Acupuncture-A Two-Session Review

I'd never tried acupuncture. I'm not afraid of needles but had never willingly put them in my body. But as part of this journey of self-care, my plan is to explore multiple avenues with the desired result of all-encompassing wellness and relaxation. Sounds simple right? And I figured it would be fun to challenge myself with trying something new.

Here's some quick info about acupuncture from the UC San Diego, Center for Integrative Medicine:

Acupuncture is a 3,000-year-old healing technique of Traditional Chinese Medicine. In 1997, the U.S. National Institutes of Health (NIH) documented and publicized acupuncture’s safety and efficacy for treating a wide range of conditions. Acupuncture is now covered by many insurance policies and is used most broadly to relieve pain.
Acupuncture improves the body’s functions and promotes the natural self-healing process by stimulating specific anatomic sites--commonly referred to as acupuncture points, or acupoints. The most common method used to stimulate acupoints is the insertion of fine, sterile needles into the skin. 
Traditional Chinese Medicine is based on an ancient philosophy that describes the universe, and the body, in terms of two opposing forces: yin and yang. When these forces are in balance, the body is healthy. Energy, called "qi" (pronounced "chee") flows along specific pathways, called meridians, throughout the body. This constant flow of energy keeps the yin and yang forces balanced. However, if the flow of energy gets blocked, like water getting stuck behind a dam, the disruption can lead to pain, lack of function, or illness. Acupuncture therapy can release blocked qi in the body and stimulate function, evoking the body’s natural healing response through various physiological systems. Modern research has demonstrated acupuncture’s effects on the nervous system, endocrine and immune systems, cardiovascular system, and digestive system. By stimulating the body’s various systems, acupuncture can help to resolve pain, and improve sleep, digestive function, and sense of well-being.

I was recommended to Providence Community Acupuncture (PCA) by several people and decided to check it out. Their hours are very accommodating (Mon.-Fri. 9a.m. to 7p.m.,Sat. 9a.m. to 1p.m. Sun. 9a.m. to 5p.m.) so I was able to get in quickly. Their vibe is chill, the waiting room has items for sale from local vendors, such as herbal supplements and lotions, and a large community acupuncture board from across the US. Lots to look at while you wait, which I love. I could peruse bulletin boards forever looking for the perfect thing. The check-in process is easy and the front desk attendant was very nice. 

My acupuncturist, Korben, discussed my health history and goals for acupuncture. I told him that I had chronic neck and back pain from sitting as part of my job and was looking to improve a general sense of relaxation. The treatment room is community style, and there are several ( probably 8 or 9) lounge armchairs. The treatment provider sets up your needles, covers you with a blanket if desired, and you sit for about a half hour/45 minutes. There is dim lighting, nice artwork, and relaxing music.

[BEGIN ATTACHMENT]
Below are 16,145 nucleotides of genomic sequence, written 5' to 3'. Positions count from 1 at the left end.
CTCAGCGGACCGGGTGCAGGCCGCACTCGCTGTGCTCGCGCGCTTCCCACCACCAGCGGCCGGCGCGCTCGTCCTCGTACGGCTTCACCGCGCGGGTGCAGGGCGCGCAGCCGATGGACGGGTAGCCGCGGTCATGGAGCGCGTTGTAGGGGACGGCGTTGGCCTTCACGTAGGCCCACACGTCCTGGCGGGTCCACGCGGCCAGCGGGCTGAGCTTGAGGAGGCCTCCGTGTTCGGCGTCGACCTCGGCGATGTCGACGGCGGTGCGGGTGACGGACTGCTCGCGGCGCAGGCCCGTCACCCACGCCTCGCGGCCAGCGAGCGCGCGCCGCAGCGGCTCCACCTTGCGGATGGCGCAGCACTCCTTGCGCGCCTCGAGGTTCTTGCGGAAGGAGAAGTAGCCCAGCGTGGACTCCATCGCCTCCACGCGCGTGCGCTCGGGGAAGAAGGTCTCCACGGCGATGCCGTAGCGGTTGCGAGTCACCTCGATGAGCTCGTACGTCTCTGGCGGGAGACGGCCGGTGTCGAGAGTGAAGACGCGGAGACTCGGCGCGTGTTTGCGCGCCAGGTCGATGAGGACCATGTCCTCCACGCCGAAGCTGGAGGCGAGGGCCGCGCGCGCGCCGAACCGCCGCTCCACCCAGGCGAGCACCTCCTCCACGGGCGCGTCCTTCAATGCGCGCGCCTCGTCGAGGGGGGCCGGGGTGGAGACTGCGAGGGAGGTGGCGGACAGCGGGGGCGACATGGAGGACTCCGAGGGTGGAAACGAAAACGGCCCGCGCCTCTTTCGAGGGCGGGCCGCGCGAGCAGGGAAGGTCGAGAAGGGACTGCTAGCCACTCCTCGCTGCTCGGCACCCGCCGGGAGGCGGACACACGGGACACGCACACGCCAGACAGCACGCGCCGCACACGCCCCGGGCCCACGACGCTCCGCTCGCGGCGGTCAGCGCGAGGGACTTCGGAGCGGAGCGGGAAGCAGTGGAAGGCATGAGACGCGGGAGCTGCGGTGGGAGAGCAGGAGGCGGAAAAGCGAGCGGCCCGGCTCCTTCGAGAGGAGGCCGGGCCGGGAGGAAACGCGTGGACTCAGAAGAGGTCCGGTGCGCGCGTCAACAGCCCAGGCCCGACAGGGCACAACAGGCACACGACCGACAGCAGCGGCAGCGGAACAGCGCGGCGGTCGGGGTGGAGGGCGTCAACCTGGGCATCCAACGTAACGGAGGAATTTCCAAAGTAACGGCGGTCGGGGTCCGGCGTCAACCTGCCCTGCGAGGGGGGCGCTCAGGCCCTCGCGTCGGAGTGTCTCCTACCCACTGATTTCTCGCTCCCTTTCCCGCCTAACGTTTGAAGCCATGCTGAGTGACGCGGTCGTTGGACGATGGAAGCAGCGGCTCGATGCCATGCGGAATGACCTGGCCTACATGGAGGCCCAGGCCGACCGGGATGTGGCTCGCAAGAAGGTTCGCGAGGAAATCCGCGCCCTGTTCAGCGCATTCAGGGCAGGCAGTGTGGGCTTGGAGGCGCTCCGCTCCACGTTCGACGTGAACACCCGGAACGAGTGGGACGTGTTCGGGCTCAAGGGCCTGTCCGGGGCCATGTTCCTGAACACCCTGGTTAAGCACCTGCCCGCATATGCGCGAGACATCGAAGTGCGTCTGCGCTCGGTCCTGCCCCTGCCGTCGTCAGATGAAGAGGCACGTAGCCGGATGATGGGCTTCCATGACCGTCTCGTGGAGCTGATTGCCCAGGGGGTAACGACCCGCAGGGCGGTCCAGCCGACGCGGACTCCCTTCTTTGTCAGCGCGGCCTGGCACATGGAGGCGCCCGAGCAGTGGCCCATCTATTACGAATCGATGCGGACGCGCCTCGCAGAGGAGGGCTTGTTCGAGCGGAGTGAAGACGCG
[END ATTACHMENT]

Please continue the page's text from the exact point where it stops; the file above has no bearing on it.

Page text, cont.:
As usual, I found it hard to relax. I had, for some reason, scheduled my first session in the middle of a work day so my mind was wandering. I focused on keeping my breathing steady and my body relaxed, which was nice. It was nice to have the time to just be with myself. The needles didn't hurt but it was an odd sensation, hard to describe. Almost buzzy. I left feeling relaxed but kind of unsure about the needle aspect. Maybe I do have some sort of dormant needle phobia?? 

Then...I had a second session about a week later. I was able to settle into meditation mode fairly quickly but then, all of a sudden, it was like I was jolted awake and became instantly nauseous and flushed. I was a split second away from tearing the needles out of my body but didn't want to make a scene. I took some deep breaths and got through it in a moment or so but it was such an intense rush like I'd never felt before. I eventually settled back down into a deep relaxed state and was almost groggy when Korben woke me up after about 45 minutes. And a little bit out of it for the rest of the day actually. 


  • I really enjoyed the community vibe and overall decor and feel of PCA. Everyone was super friendly and made me feel completely at ease.
  • I noticed obvious signs of the staff maintaining their materials and everything seemed very sanitary. This was good for the slight germophobe side of me! 
  • They have a good, user-friendly website with online-scheduling-a must for busy people!
  • Ok, but my physiological reaction to my second treatment left me a tiny bit scared, to be honest. I haven't gone back yet. I have been very busy but I don't know if that is an excuse or not! Part of me thinks I just need to face whatever it is, maybe some channel of energy was opened quickly and it just felt intense. Not sure, but until I do some more reading and research I think I may take a break for a bit.
  • My acupuncturist did say that the best results are when a client is coming in a few times a week. So when I do decide to try again, I will make a better effort to schedule several appointments for a few weeks and be mindful of this commitment to my health. It will be the Acupuncture Challenge. #threeweekacupuncturechallenge     Maybe in June?? 
  • THE COST IS AMAZING! PCA's mission is to make acupuncture an affordable part of health care so they offer a sliding fee of $15-35 per person (and a one time new client $10 fee). Pay what you can. I think of it like a copay, as one would pay at any doctor or other health care office. 


Has anyone else ever had that flushed, nauseous, almost ready to freak-out feeling with acupuncture??

Comments please:)

Marisa Etting